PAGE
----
By virtue of 10 V.S.A. section 571, it is the declared policy of this State "* * * that the water resources of the state shall be protected, regulated and, where necessary, controlled under authority of the state in the public interest and to promote the general welfare; * * *" The Vermont state water conservation board, consisting of three members was established for this purpose. 10 V.S.A. section 573. By No. 100 of the acts of 1961 this board was renamed the Vermont Water Resources Board. By subsequent amendment to section 571 an overall state agency was created known as the Department of Water Resources which, along other state agencies, included the Vermont Water Resources Board.

10 V.S.A. section 575 defines the duties of the Vermont Water Resources Board. Under section (a), subsection (7) it is therein provided that the board shall "Encourage the construction of sewage disposal plants by municipalities; and encourage the construction of septic tanks and other proper methods of waste and sewage disposal in rural and industrial areas; * * *"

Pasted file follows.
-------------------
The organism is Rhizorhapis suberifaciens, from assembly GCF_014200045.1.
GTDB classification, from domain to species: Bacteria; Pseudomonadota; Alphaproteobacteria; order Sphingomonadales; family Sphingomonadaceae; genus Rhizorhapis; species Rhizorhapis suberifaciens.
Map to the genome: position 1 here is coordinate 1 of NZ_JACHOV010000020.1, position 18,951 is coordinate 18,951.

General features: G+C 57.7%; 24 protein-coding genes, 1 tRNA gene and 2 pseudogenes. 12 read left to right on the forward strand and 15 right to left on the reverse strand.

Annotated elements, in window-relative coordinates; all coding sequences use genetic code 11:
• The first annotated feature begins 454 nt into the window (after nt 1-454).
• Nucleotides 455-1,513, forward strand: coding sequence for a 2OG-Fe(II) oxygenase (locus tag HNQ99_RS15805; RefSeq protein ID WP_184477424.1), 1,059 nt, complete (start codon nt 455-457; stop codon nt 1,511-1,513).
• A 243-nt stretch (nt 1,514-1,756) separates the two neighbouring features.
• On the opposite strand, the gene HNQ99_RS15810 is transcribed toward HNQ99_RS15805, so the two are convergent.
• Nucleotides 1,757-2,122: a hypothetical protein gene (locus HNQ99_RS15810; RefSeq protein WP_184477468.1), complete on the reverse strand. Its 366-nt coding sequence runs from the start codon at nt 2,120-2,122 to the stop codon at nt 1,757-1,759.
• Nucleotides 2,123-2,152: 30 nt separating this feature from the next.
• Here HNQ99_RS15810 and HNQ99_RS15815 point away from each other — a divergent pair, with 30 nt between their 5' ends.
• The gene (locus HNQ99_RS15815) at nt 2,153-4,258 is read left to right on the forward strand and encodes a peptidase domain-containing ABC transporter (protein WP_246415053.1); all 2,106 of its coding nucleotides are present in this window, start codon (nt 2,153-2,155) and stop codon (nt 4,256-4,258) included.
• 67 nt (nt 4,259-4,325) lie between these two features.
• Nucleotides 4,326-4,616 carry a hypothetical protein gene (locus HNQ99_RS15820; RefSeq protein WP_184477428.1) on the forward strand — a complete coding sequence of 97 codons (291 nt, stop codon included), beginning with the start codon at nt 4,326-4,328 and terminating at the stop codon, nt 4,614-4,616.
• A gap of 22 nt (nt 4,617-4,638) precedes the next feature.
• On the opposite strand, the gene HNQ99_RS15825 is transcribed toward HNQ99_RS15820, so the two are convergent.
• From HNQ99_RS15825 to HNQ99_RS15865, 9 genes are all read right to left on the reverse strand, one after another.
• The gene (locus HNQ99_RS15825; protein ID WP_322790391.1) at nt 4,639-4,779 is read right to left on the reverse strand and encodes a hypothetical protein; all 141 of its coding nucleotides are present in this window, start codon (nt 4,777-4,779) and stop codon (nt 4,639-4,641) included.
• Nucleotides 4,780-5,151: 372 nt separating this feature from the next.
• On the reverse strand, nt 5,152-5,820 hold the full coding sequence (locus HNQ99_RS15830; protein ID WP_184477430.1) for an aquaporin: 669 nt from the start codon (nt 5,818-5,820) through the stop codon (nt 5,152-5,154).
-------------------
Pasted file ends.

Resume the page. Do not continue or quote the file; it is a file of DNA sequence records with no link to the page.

Thus, the State of Vermont, by its declared legislative policy to eliminate water pollution, is vitally interested in any plant, such as a sewage plant, which will purify its effluent before discharge into any waters of the State.

Under Chapter 33 entitled "Water Pollution Control" sections 901 and 918 are further declaratory of this purpose, with special reference to water pollution control. Under this chapter, the Vermont Water Resources Board is empowered to classify rivers and other bodies of water and to maintain them at designated levels of purity in implementing the control and elimination of water pollution in the State.